The woman who makes Eagles — 1000 of them

The woman who makes Eagles — 1,000 of them

The woman who makes Eagles — 1000 of them

There’s no merit badge for this Peachtree City woman’s unique accomplishment

It was 22 years ago when Ute Whatley’s husband came home one afternoon and said he’d seen a flyer at a local school advertising a Cub Scout troop. He thought it might be a good activity for their two sons to be involved in.

It was, as it turned out, good for the boys. But it also changed their mother’s life in a way she could not possibly have imagined.

Ute Whatley — who has lived in Peachtree City for 28 years — has recently been recognized nationwide for her 13 years of service as Eagle Scout coordinator for the Fayette district of the Flint River Council of the Boy Scouts of America. Earlier this month the 1,000th young man was commissioned as an Eagle Scout on her watch.

“People who have served in this position in the past would do it two, three years at the most,” said Carl Lowry, spokesman for the Fayette district. “The remarkable achievement of having 1,000 scouts going through her supervision is significant.”

Of the four districts in the Flint River Council, Fayette produces the most Eagle Scouts, although Coweta is a close second, according to Lowry. It averages about 75 per year, with 95 making the grade in 2010 and a record of 102 in 2012, the 100th anniversary of scouting.

Ute (pronounced OOH-ta), born in Germany, has been active in scouting almost as long as her sons have. When her oldest was a Tiger Cub, one of her friends, who was the den mother, was unable to finish the year. “My husband signed me up and volunteered me for the job,” Ute said with a laugh.

Eventually she was den mother for both of her sons — Ben is now 28 and Nathan is 25 — and they both reached Eagle Scout status during her time as Eagle coordinator. She started in that post in January of 2004 when her predecessor had to step down that she planned to only do it for a few months since she was busy with plenty of other scouting activities at the time.

“The more I got into it, the better it seemed to get,” she said. “These young men are amazing. I’m the one who is honored by having them sit before me.”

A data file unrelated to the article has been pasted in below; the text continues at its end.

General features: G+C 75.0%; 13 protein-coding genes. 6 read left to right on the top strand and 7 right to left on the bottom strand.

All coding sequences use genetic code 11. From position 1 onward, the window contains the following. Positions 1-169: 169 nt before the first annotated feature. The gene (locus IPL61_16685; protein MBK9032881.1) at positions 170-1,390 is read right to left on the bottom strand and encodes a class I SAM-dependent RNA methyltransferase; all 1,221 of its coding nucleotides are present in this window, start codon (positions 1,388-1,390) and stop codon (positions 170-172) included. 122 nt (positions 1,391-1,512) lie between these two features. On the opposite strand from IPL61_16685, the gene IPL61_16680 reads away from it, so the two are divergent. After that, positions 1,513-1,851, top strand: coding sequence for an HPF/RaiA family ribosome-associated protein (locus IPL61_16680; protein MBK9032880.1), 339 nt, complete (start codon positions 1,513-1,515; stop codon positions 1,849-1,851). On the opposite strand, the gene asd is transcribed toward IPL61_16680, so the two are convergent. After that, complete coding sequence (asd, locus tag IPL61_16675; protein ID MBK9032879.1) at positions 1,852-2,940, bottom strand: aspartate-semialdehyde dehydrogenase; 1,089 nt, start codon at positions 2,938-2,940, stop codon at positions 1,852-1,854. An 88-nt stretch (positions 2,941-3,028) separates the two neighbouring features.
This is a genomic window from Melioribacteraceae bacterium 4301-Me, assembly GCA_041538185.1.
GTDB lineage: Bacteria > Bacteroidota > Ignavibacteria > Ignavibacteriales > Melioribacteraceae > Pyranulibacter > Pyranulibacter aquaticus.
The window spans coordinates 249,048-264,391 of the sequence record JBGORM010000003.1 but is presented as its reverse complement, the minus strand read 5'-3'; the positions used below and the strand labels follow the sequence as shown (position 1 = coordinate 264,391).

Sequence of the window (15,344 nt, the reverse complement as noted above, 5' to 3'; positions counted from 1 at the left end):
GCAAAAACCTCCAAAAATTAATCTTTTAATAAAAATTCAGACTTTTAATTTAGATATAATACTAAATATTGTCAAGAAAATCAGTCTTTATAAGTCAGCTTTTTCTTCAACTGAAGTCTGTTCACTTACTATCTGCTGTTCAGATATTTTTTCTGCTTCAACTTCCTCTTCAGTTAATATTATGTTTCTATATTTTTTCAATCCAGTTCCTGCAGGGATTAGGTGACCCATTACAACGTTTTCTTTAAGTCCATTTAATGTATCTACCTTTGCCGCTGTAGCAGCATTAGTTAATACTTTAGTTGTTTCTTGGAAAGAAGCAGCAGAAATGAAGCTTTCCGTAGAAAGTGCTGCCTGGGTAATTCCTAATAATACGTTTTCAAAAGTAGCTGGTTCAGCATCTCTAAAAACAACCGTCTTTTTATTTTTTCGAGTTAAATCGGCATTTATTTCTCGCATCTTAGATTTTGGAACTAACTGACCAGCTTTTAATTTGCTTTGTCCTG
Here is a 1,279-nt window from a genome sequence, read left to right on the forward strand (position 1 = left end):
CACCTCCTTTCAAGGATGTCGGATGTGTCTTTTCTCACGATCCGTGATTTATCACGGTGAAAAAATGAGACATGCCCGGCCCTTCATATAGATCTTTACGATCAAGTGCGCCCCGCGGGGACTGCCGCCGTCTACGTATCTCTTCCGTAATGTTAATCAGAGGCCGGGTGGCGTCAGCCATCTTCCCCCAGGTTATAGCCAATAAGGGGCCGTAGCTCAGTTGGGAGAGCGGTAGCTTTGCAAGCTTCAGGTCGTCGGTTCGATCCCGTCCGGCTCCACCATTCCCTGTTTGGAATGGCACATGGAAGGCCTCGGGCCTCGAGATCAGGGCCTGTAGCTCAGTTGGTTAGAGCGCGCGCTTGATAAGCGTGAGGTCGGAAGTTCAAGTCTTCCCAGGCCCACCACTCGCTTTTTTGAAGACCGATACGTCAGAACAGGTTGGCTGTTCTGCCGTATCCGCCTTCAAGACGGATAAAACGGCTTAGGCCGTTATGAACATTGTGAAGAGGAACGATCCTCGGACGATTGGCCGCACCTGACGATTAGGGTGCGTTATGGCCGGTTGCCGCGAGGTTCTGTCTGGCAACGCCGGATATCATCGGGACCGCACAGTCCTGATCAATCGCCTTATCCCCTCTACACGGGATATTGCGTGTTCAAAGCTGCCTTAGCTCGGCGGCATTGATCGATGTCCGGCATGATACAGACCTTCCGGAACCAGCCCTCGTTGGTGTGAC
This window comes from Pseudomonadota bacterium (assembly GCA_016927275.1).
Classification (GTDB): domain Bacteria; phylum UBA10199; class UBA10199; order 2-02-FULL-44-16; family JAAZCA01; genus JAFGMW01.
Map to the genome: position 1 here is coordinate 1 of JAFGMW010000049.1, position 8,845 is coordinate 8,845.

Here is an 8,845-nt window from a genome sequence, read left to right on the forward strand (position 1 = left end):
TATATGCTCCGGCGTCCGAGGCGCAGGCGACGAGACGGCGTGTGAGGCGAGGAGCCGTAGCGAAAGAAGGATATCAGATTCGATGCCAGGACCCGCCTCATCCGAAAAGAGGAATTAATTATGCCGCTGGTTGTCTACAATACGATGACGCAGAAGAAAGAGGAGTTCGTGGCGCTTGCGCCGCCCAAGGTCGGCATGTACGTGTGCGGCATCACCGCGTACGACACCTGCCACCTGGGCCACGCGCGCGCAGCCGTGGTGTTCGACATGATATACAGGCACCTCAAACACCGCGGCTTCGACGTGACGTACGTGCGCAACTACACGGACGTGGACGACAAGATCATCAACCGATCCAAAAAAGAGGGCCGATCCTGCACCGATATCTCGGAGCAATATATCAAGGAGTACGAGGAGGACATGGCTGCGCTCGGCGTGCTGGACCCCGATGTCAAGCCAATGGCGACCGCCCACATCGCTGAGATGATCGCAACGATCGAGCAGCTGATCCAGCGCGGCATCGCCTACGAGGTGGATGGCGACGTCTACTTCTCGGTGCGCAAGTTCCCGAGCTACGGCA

Eagle Scouts are commissioned every month, and each candidate appears before a three-member board. Whatley is responsible for putting the various boards together, which is the most difficult part of her job because there are often multiple boards required in a month and she has to make sure that a scout is not previously acquainted with any member of his own board. Sometimes board members have to be swapped at the last minute because of this.

“I try to keep a minimum of three boards going (at each month’s Eagle event), and that is nine people,” she said. “I’ve had as many as eight boards going, and I think my highest number was 17 in December of 2012 because these young men wanted that 100-year patch.”

She has kept meticulous records throughout her tenure, including the dozens of adults she has met in that time, from parents of Eagle scouts to board members. She has made lifelong friends in the process.

“Some of these families have three or four go through, and I’ve seen an entire family’s sons on several occasions,” she said. “We sit with each scout a minimum of 20 minutes but sometimes we end up talking an hour or more.”

Lowry called what Whatley has done every month for 13 years “just a massive undertaking. We just can’t thank her enough for what she’s done.”

In addition to honoring Whatley at the local level, Lowry got word to the Boy Scouts of America at the national level and last week Scouting magazine published a story recognizing her achievement. Lowry believes she has set a national record but that has not been confirmed officially.

According to the Scouting magazine story, the 1,000th Eagle scout under her mentorship was named March 14. Later that evening Whatley was surprised with a reception attended by friends, family members and scouting officials. Lowry presented Whatley with a citation of appreciation, and she was also honored with a Henry Repeating Arms Golden Boy Eagle Scout Tribute Edition Rifle, the article stated.

Almost a decade after her youngest son left scouting, Whatley has no intention of slowing down.

“I did not set out to break a record at all,” she said. “I simply love what I do.”

Friend and fellow scout leader Carl Lowry described the surprise award ceremony:

“Upon entering the room completely unaware of what was to follow, Ute was taken completely by surprise to be in the presence of fellow scouters, friends, and family members. With Scout Executive Kelvin Williams, CEO of the Flint River Council, present, Fayette District Chairman David Worley conducted a enthusiastic and well planned program.

“Danny McCranie, Senior District Executive, made personal remarks that recognized, honored and commemorated Ute Whatley’s dedication and passionate service to the scouting. Long-term friend and fellow scouter Carl Lowry presented a Boy Scouts of America ‘Citation of Appreciation — 1,000 Eagles’ in addition to highlighting Ute’s 13-year tenure as the District Eagle Chair and 22 years of Boy Scout involvement. Dallas Worth and Ray Willocks presented VFW Certificates of Appreciation.

“The highlight of the evening was the presentation of a Henry Golden Boy Eagle Scout Tribute Rifle by Jeff Shafer. In personal remarks, Ute Whatley emotionally displayed her passion for scouting while thanking her family, the scouting community, and the Eagle Scouts. She also made it very clear that 1,000 is not an ending number as she plans to remain active for years to come.”